“Less inhibitors, more gradual growth”

The purple flowers of the Bougainvillea contrast with the white light hanging above the crop in the greenhouse. The daylight spectrum provides such natural light that it took growers and their staff at the Huub van Leeuwen cultivation company in Naaldwijk some time to get used to it after years of working under SON-T. 144 1,000-watt full-LED fixtures equipped with a fan have been installed above 2,000 m2 of greenhouse area, where the grower is carrying out various tests in collaboration with the manufacturer Climalux.

The Bougainvillea is clearly enjoying itself. “During the day phase, we see an acceleration of the cultivation”, says Bart van Leeuwen, pointing to the purple sea of flowers. “Normally, this crop takes about 22 weeks, but now the plants are ready 1 to 2 weeks earlier.” He sees it in the reference trial under SON-T. “The acceleration is mainly in the moment of budding. Topping is always a stressful moment for the plant, but under these lights they sprout faster.”

However, the grower does not yet know whether he should be happy about it. “An accelerated cultivation means that the cultivation schedule would have to be changed. That has consequences for the whole process.” For now, it is an interesting conclusion, but he is not tying any follow-up actions to it yet. “We have to try things out and that takes time. In any case, we have now found that you can speed up this cultivation.”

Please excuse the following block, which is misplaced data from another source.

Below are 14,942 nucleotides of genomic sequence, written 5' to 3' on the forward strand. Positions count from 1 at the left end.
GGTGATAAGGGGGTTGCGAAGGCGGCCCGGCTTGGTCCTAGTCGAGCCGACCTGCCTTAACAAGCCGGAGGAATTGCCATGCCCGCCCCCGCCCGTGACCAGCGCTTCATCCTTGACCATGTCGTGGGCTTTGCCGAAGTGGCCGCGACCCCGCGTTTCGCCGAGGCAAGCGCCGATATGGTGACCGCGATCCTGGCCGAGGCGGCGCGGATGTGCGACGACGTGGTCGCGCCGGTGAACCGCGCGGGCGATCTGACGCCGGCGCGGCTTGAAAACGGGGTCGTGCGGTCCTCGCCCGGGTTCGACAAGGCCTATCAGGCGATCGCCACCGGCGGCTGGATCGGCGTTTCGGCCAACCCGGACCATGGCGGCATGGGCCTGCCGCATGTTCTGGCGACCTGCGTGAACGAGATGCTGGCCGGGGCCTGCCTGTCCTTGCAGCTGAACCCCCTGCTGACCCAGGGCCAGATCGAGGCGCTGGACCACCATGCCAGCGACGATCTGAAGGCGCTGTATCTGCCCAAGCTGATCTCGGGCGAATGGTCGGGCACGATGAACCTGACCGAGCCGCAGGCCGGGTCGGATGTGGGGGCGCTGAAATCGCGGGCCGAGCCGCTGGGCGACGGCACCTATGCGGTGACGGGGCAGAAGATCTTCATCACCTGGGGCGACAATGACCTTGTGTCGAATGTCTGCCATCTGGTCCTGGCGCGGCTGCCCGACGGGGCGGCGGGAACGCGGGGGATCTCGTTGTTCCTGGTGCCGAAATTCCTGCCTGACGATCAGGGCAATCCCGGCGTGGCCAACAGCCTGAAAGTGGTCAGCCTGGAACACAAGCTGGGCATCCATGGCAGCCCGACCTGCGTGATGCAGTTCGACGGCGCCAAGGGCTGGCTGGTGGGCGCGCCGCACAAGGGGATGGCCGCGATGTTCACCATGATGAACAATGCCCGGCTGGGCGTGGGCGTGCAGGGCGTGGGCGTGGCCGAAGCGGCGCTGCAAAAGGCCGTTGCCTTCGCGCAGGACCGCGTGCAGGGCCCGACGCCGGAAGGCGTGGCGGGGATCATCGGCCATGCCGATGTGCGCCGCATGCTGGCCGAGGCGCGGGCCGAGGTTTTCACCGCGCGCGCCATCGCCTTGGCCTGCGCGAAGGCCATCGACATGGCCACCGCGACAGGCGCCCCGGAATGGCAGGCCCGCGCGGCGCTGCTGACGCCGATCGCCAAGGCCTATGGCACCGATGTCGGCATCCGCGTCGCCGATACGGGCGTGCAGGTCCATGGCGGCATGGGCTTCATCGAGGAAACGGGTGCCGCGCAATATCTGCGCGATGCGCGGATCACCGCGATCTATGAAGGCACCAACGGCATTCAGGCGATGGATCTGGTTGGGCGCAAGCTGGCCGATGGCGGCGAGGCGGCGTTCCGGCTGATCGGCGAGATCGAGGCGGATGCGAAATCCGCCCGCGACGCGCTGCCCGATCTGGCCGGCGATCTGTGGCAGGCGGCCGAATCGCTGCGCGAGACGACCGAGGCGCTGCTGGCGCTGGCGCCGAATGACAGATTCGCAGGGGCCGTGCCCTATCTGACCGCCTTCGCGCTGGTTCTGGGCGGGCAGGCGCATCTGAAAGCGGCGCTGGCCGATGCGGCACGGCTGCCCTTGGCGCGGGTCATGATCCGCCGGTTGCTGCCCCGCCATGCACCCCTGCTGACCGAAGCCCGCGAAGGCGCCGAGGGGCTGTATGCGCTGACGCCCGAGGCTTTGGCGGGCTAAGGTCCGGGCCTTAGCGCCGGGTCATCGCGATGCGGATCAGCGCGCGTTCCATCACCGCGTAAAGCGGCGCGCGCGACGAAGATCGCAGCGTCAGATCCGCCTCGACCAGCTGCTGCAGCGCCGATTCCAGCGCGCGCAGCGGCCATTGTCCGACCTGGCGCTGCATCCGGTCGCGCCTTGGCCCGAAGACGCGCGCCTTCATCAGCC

Back to nature

The so-called CLX V1000 lamps have been hanging above the trial field since last October. The installation in the greenhouse is outdated and Van Leeuwen was looking for an alternative with new techniques, with which cultivation can be done in a more energy efficient and environmentally friendly way than with the current SON-T lighting.

It was the daylight spectrum of this lamp in particular that appealed to him, with which he could benefit especially in the winter months. “The philosophy of this lamp is: back to nature”, says advisor Niels Damen, who supports the technical implementation of the trial. “We think that is the best thing for the plant and for people. In nature, plants only have daylight and for humans daylight is also the most pleasant light to work under.”

The Climalux system design is based on a single power supply unit for each of the four 1,000-watt full-LED lamps. “The choice for that brightness meant that we had to design the lamp with external cooling,” explains Damen. A fan has been built in, which blows the heat from the lamp in a constant stream towards the crop. “The expectation is that the fan will create a more balanced humidity and a better microclimate around the plant, which can save energy.”

Dimmable system

Together with the grower, the manufacturer set up a trial field with French geranium, hydrangea, Bougainvillea and Bougainvillea cuttings under full-LED. In addition, a field of 6,000 square metres under SON-T was set up as a reference with the same crops and the same conditions. “At first I was mainly interested in shorter cultivation times, better quality, higher resistance and more branching,” says Van Leeuwen, “but after three weeks I had already thought of fifty more questions.

It’s not just lights on, lights off. The fittings have a dimmable system from 20 to 100 percent. “That means finding the right light intensity for the crop in question,” explains Damen. “You now have a whole palette of possibilities and so it is a search for a new balance.” What all the possible effects of the lamp on the plant and the crop are, all those involved are continuously investigating.

First results